Words: Culture

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The Independent Online
Most governments rename their departments from time to time, if only to show that they're breaking fresh ground, and the new name is usually more pretentious than the last. Thus the Ministry of Housing and Local Government became the much grander Department of the Environment, and the Department of National Heritage did the job of the dear old Ministry of Works. Now National Heritage becomes the Department of Culture, Media and Sport, with Chris Smith as its Pooh-Bah, working closely with an Interdepartmental Creative Industries Taskforce serviced by creative industrialists. Whose ghost is that I see hovering in the background? Can it be Peter Simple's character, Alderman Foodbotham, chairman of Bradford City Tramways and Fine Arts Committee?

We ought not to scoff, for this is surely an excellent initiative. It's just that we've been taught by George Orwell to distrust such relabelling. Giving a different name to something doesn't necessarily make people think differently about it; all it does, most likely, is to alter the meaning of the name - calling a propaganda machine the Ministry of Information, for instance, merely alters the meaning of the word information in that context. A group of mafiosi may declare that they have "eliminated" a man, but he's still dead, as his widow may have noticed.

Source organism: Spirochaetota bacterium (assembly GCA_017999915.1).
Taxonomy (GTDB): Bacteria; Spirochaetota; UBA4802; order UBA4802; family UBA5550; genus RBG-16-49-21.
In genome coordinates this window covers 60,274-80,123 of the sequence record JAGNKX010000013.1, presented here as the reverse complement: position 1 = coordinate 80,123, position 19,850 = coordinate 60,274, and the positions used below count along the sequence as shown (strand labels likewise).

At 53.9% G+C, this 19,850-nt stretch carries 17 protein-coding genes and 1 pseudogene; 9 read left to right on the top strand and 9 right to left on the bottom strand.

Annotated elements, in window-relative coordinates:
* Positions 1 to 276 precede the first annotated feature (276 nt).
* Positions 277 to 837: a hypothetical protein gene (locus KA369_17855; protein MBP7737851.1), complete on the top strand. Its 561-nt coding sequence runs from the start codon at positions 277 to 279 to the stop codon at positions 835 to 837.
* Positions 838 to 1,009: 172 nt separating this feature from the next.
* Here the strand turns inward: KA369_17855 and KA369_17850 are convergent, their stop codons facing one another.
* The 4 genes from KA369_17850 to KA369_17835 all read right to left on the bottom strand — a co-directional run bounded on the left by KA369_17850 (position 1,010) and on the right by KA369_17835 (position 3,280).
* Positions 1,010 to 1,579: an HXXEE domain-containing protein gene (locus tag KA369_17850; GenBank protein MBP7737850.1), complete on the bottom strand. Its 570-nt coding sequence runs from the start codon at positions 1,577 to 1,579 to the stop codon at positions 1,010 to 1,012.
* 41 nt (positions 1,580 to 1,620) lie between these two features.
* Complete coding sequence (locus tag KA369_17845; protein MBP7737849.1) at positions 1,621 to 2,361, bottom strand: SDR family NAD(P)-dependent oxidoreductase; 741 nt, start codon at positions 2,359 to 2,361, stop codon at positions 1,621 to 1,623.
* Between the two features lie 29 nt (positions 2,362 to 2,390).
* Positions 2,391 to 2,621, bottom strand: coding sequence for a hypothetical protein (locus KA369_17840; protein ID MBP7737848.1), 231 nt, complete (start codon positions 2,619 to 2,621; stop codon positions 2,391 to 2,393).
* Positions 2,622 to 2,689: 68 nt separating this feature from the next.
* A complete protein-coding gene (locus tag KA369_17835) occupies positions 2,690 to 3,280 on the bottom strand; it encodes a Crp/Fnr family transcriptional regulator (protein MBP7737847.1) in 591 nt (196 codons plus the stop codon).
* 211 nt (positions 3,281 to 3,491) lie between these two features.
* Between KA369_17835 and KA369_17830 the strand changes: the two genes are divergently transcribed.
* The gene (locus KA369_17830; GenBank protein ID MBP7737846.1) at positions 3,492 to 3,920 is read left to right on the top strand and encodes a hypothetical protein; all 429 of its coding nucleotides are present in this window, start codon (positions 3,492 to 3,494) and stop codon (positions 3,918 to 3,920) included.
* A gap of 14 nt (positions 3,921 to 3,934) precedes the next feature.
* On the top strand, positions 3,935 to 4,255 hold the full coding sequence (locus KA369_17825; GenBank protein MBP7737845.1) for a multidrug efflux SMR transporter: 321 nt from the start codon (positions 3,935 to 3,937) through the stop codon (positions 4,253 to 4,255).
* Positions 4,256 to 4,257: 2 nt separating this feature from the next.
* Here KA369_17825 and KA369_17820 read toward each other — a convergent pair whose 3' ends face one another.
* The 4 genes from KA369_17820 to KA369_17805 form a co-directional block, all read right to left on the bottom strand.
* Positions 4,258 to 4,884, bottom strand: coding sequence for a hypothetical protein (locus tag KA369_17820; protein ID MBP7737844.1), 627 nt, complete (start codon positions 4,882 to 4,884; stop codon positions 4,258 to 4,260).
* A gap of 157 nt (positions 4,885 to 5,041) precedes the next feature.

The question is, what do we mean by culture and how (if at all) does this differ from what Mr Smith wants it to mean? Certainly his view of it embraces Covent Garden and the Poetry Society and the Festival Hall, and obviously it excludes the yob and drug cultures. But it's rather vague. And there are other more distant overtones. A totalitarian regime wants to ban non-representational art, say. What better name for the relevant body than the Ministry of Culture? Humpty Dumpty chose his own meaning for whatever words he used, but we all know what happened to him.